Allyson Lima

House Musicians: Allyson Lima

House Musicians 

I only knew her by the music
Spied on her from behind the door
Pale fingers poised above black
And ivory keys—hold the low tones—
Flutter down cascading phrases

The falling leaves drift by my window
The autumn leaves of green and gold
I see your lips, the summer kisses
The sunburned hands I used to hold

She plays Nat King Cole but it’s her song too

Since you went away the days grow long
And soon I’ll hear old winter’s song
But I miss you most of all my darling
When autumn leaves start to fall

Who is that guy? I ask when she hangs a portrait
5×7 black and white in the hallway
Dapper bow-tied entertainer, piano player
His Hollywood gaze could stop you cold

Her music was no sing along
No Mitch no Bing no bedtime lullaby

Hers were the jazz riffs
Cubist tone fragments
Music undone broken notes smoky
Drifts shifting in air—dark dreams
caught on vinyl

Records of survived betrayals
Broken beats—lives revived
In low-lit smoky rooms
Blackhawk Blue Note urban clubs
And her glassed in living room

Cal Tjader’s red hot vinyl beats
Antonio Carlos Jobim’s guitar with
Brazilian accent—Latin’s catching on
Las Vegas nightclubs—Louis Prima Keely Smith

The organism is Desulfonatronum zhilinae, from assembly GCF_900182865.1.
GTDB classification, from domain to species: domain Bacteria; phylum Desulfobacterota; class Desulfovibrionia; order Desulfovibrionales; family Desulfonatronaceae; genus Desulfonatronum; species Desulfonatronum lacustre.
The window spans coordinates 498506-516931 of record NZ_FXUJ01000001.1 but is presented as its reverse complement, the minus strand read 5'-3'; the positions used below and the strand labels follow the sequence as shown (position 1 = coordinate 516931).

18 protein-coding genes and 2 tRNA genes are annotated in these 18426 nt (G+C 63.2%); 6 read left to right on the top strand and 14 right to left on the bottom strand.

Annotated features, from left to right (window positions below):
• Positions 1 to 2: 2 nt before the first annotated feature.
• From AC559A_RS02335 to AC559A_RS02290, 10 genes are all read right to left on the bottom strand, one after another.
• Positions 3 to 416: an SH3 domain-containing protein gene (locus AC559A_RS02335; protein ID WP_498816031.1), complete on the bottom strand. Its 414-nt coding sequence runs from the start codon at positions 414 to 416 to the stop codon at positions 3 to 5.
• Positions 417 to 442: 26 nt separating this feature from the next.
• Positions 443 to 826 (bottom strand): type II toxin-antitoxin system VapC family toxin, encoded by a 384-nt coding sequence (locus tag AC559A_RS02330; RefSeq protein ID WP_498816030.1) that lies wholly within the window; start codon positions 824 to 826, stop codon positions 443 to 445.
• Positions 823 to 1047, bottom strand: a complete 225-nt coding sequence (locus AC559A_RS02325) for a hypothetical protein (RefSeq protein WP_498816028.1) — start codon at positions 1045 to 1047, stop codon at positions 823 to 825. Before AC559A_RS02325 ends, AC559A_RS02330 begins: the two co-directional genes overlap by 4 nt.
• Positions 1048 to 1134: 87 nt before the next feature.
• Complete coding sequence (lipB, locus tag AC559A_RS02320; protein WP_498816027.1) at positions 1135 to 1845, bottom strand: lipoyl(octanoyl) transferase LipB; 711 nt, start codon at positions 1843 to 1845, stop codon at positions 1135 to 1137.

Ahmad Jamal’s Cry Young and

Not one single musical—no post-war feel good South Pacific
No Oklahoma where the wind comes sweepin’ down the plain
To blow away the 1950’s suburban housewife blues
But Ray Charles—Ruby and Georgia on My Mind to break your heart

Dad comes home—whiskey breath
Swings her ‘round the kitchen keepin’ the beat
One hand stuck down the back of her French blue
Stretch pants—no Jack no! she protests eyes sparkling
Singing along with Ray Hit the Road Jack

We didn’t know he would really go
Never guessed they would take new
Lovers—found the love letter in her
Lingerie drawer—musician too

Distant mystery mother of four
My younger sisters don’t remember
Her—ask me what she was like
Died in the hospital age 42
After a routine operation

Some say she died of suicide

I say it was a slow dance
In the wrong generation
For a woman like her
Who lived in music and
Couldn’t get enough.